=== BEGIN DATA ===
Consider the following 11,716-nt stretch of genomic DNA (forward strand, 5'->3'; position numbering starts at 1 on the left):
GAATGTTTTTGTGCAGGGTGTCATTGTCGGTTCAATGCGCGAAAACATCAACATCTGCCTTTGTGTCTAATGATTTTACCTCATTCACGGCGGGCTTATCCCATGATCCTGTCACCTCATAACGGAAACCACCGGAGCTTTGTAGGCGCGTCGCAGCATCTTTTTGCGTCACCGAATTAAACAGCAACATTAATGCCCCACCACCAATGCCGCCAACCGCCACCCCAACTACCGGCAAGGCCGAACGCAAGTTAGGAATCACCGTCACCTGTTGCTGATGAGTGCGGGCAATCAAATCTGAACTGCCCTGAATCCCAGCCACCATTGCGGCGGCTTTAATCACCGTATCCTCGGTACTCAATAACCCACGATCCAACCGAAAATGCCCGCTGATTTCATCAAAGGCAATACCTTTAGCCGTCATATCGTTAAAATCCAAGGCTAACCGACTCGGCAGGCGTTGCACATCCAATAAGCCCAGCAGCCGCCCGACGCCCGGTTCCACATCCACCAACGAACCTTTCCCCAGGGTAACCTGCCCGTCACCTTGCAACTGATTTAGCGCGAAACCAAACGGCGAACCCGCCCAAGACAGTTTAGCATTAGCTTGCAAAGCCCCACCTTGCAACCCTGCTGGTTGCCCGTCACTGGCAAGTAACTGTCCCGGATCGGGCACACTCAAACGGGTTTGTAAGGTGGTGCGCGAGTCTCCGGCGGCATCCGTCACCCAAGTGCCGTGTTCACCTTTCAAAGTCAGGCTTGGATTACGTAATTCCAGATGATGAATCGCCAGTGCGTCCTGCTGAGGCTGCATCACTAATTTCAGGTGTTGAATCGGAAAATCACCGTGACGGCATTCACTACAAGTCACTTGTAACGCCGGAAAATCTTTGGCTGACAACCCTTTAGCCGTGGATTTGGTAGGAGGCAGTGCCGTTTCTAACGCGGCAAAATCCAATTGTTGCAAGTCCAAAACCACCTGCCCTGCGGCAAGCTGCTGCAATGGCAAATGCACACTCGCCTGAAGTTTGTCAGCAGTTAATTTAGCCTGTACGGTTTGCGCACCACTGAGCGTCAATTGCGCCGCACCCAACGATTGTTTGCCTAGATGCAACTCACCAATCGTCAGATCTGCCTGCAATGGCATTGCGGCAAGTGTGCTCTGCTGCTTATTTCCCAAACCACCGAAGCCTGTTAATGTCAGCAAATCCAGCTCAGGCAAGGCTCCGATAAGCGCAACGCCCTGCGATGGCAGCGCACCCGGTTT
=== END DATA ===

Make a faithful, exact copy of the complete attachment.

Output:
Consider the following 11,716-nt stretch of genomic DNA (forward strand, 5'->3'; position numbering starts at 1 on the left):
GAATGTTTTTGTGCAGGGTGTCATTGTCGGTTCAATGCGCGAAAACATCAACATCTGCCTTTGTGTCTAATGATTTTACCTCATTCACGGCGGGCTTATCCCATGATCCTGTCACCTCATAACGGAAACCACCGGAGCTTTGTAGGCGCGTCGCAGCATCTTTTTGCGTCACCGAATTAAACAGCAACATTAATGCCCCACCACCAATGCCGCCAACCGCCACCCCAACTACCGGCAAGGCCGAACGCAAGTTAGGAATCACCGTCACCTGTTGCTGATGAGTGCGGGCAATCAAATCTGAACTGCCCTGAATCCCAGCCACCATTGCGGCGGCTTTAATCACCGTATCCTCGGTACTCAATAACCCACGATCCAACCGAAAATGCCCGCTGATTTCATCAAAGGCAATACCTTTAGCCGTCATATCGTTAAAATCCAAGGCTAACCGACTCGGCAGGCGTTGCACATCCAATAAGCCCAGCAGCCGCCCGACGCCCGGTTCCACATCCACCAACGAACCTTTCCCCAGGGTAACCTGCCCGTCACCTTGCAACTGATTTAGCGCGAAACCAAACGGCGAACCCGCCCAAGACAGTTTAGCATTAGCTTGCAAAGCCCCACCTTGCAACCCTGCTGGTTGCCCGTCACTGGCAAGTAACTGTCCCGGATCGGGCACACTCAAACGGGTTTGTAAGGTGGTGCGCGAGTCTCCGGCGGCATCCGTCACCCAAGTGCCGTGTTCACCTTTCAAAGTCAGGCTTGGATTACGTAATTCCAGATGATGAATCGCCAGTGCGTCCTGCTGAGGCTGCATCACTAATTTCAGGTGTTGAATCGGAAAATCACCGTGACGGCATTCACTACAAGTCACTTGTAACGCCGGAAAATCTTTGGCTGACAACCCTTTAGCCGTGGATTTGGTAGGAGGCAGTGCCGTTTCTAACGCGGCAAAATCCAATTGTTGCAAGTCCAAAACCACCTGCCCTGCGGCAAGCTGCTGCAATGGCAAATGCACACTCGCCTGAAGTTTGTCAGCAGTTAATTTAGCCTGTACGGTTTGCGCACCACTGAGCGTCAATTGCGCCGCACCCAACGATTGTTTGCCTAGATGCAACTCACCAATCGTCAGATCTGCCTGCAATGGCATTGCGGCAAGTGTGCTCTGCTGCTTATTTCCCAAACCACCGAAGCCTGTTAATGTCAGCAAATCCAGCTCAGGCAAGGCTCCGATAAGCGCAACGCCCTGCGATGGCAGCGCACCCGGTTT